According to some reading up I've done online the material used allows your skin to breath through it so you don't get that horrible white flesh appearance you get when your skin stays damp for a long time (and which is also more prone to infections).
How do they come?
They are supplied in cardboard boxes and can be bought in this capacity, or individually from your pharmacy. Each pad is contained in a sterile, peel back packaging similar to that of a conventional plaster. Once into this the pad is covered on one side by two paper like strips that peel back to reveal the sticky surface.
How much do they cost?
That all depends on how you buy them - I've seen them for as little as 35p each (on the size I'm using) online, but you'll pay more at a pharmacy. I paid 54p each in a local shop - I would buy online, but I don't know how long I'm going to need these for so I don't really want to bulk order just yet!
Do they work?
I find these pads stick to the skin incredibly well - much better than any plaster I've ever used. the only downside to that is it does hurt a bit when it comes to pulling them off. The pads themselves do seem to have a fair absorbency but I can't say conclusively as I'm not bleeding, my arms is just constantly and slowly weeping - I can see through the pad where the fluid has seeped into it, but it hasn't come through the other side so my clothes are unaffected. Another plus is that the side of the pad which is in contact with your skin doesn't stick to the wound and cause more damage.
Would I recommend them?
The answer has got to be yes - ok they're not cheap when you've got to use several a day, but they do a very good job. Before my would was sticking to my clothes and vice versa getting jumper fluff stuck to it. Every time I applied cream I'd end up getting it on something else however quick it was.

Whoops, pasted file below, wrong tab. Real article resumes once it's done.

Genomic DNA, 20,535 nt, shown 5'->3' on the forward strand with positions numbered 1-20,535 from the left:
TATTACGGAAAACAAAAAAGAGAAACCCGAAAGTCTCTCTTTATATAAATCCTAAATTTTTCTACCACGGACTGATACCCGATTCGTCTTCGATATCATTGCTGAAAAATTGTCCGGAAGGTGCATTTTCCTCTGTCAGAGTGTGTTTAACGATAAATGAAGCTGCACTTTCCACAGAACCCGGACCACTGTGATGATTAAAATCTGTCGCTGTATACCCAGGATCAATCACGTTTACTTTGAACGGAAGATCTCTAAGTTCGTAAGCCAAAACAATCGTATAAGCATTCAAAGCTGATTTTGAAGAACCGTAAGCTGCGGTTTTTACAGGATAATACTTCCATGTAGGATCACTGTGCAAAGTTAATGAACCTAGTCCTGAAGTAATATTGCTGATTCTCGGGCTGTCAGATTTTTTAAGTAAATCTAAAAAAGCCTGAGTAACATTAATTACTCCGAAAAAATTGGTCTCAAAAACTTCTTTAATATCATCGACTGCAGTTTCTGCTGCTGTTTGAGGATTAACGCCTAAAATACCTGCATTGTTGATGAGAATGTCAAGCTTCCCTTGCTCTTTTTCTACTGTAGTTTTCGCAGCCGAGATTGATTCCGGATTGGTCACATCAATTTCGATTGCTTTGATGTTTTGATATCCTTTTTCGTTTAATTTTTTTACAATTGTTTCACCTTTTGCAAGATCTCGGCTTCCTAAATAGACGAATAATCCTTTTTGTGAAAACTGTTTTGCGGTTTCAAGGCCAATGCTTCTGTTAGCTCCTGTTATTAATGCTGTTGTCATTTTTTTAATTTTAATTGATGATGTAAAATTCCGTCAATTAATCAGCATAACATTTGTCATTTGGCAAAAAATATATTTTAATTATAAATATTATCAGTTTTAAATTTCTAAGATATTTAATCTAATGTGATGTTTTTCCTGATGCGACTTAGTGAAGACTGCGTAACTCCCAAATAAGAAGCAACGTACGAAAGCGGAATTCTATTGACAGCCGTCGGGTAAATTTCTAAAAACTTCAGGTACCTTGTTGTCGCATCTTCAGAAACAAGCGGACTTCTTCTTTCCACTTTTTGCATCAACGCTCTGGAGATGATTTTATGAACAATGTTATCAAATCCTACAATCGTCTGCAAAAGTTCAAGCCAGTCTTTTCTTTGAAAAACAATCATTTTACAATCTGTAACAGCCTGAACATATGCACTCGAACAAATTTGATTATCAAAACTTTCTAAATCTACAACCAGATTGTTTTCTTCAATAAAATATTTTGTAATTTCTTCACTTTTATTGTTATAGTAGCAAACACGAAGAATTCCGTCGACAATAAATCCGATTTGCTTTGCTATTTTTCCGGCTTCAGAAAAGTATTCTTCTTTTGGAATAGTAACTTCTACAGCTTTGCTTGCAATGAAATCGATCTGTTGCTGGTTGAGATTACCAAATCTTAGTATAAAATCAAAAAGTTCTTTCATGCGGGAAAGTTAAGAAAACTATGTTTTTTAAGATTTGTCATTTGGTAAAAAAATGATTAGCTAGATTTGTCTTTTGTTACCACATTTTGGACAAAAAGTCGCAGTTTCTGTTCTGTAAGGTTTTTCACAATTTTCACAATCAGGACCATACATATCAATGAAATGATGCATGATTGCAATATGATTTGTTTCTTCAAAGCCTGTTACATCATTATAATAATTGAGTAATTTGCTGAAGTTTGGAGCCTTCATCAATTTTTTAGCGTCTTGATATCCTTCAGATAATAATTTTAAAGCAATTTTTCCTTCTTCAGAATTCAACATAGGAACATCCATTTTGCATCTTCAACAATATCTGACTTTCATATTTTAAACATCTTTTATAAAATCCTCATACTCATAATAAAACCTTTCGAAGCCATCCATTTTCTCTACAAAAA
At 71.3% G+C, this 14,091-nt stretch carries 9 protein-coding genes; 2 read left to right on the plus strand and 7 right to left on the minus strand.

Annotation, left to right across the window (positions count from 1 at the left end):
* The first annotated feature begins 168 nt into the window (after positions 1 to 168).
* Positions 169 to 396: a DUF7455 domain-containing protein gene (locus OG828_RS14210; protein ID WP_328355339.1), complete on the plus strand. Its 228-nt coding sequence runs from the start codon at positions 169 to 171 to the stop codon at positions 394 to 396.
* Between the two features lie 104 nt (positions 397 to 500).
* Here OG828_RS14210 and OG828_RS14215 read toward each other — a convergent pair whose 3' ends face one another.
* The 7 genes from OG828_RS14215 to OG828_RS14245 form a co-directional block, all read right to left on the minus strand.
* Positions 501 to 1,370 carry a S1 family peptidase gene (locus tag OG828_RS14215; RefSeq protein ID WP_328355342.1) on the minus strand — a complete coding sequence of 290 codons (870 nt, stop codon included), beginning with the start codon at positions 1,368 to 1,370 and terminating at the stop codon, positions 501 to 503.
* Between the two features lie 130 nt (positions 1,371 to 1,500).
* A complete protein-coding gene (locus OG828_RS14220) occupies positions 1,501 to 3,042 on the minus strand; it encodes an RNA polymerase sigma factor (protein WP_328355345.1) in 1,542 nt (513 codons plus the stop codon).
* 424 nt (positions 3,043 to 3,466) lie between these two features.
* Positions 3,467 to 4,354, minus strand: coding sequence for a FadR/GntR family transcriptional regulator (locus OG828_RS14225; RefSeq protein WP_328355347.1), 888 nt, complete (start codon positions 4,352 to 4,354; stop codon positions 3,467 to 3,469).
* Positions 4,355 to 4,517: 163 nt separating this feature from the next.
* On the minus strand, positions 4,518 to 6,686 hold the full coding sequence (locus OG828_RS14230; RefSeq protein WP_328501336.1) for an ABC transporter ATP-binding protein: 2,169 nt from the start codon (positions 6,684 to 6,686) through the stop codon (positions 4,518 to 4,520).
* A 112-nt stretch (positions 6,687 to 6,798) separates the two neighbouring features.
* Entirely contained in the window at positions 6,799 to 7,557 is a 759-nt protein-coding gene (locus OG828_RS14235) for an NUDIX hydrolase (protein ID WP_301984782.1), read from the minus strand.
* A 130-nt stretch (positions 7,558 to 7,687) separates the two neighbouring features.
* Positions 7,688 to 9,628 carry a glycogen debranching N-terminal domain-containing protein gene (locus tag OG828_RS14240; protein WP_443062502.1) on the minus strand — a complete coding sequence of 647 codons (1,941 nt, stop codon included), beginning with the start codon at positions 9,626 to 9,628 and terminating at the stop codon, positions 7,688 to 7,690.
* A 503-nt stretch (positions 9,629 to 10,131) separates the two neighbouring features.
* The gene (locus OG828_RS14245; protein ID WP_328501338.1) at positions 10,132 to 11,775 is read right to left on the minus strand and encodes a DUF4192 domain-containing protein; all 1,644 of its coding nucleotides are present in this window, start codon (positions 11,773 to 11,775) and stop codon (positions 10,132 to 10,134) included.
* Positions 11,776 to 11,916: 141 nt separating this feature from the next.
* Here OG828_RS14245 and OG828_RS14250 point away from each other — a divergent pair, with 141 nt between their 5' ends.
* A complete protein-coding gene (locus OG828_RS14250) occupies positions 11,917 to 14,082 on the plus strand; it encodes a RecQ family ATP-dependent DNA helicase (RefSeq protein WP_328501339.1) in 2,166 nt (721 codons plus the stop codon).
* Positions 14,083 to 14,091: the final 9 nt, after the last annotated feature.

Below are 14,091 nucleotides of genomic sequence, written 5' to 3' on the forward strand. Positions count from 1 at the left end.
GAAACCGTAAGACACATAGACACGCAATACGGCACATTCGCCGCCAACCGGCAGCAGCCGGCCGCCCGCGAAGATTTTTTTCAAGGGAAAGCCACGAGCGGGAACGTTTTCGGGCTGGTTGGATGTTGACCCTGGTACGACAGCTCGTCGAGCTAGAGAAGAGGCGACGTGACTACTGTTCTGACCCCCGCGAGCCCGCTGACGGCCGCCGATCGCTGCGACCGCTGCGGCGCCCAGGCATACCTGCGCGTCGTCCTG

Mepore allows me to go about my daily life in much the same way as normal and with the added bonus that I don't have to repulse people with my rather nasty looking arm. Here's to hoping things start clearing up though and I don't have to use it much longer!
I'd definately recommend these if you have an wounds that a normal plaster won't cover, or if you find that regular plasters keep falling off.
That's the best Halloweenish title i could come up with haha. I have kept all the graphic details of use in this review, purely in the spirit of halloween...
(+) @ MY EXPERIENCE @
I got given these by a doctor in a pack of ten after having minor surgery on my foot, which, to get in the spirit of halloween, left me with blood gushing out of my toe, and pus filled blobs under my skin thanks to a biblical infection (insert evil laugh here).
On a more serious note though they did prove to be useful, they were better than the average "off the shelf" plasters & dressings you pick up for a few pence at Asda. I used them to wrap around my toes for about a week, the remaining one i still have is in my bathroom somewhere. Generally speaking my experience with these was positive, they are better than your average plasters and they do provide better comfort, grip and padding. These coupled with a bandage are quite comfortable and unlike the plasticky ones, don't abrade your skin so hard you end up with a red mark...
(-) @ PRICE & AVAILABILITY @
So something negative here, right of the shelf these will cost you around £13 for 55, 7x8cm Dressings. That's a negative simply because of the price, these are much more expensive than the so called "regular" dressings/plasters. You can get them cheaper online, or as i did, just got them for free when my doctor handed them to me. I didn't need a prescription, he just gave me the box in his office, although you can get these under prescription as i found out, so two ways to get them from your doctor but bear in mind the prescription boxes are tiny and you pay a lot more for the prescription than the value of the product itself. It's not like they're drugs or anything so i'm sure they can prescribe them to you quite easily. In supermarkets they aren't common and instead own brand or the main company brand ones are displayed on the shelf, but do keep an eye out for them. So availability is not great but they can be found.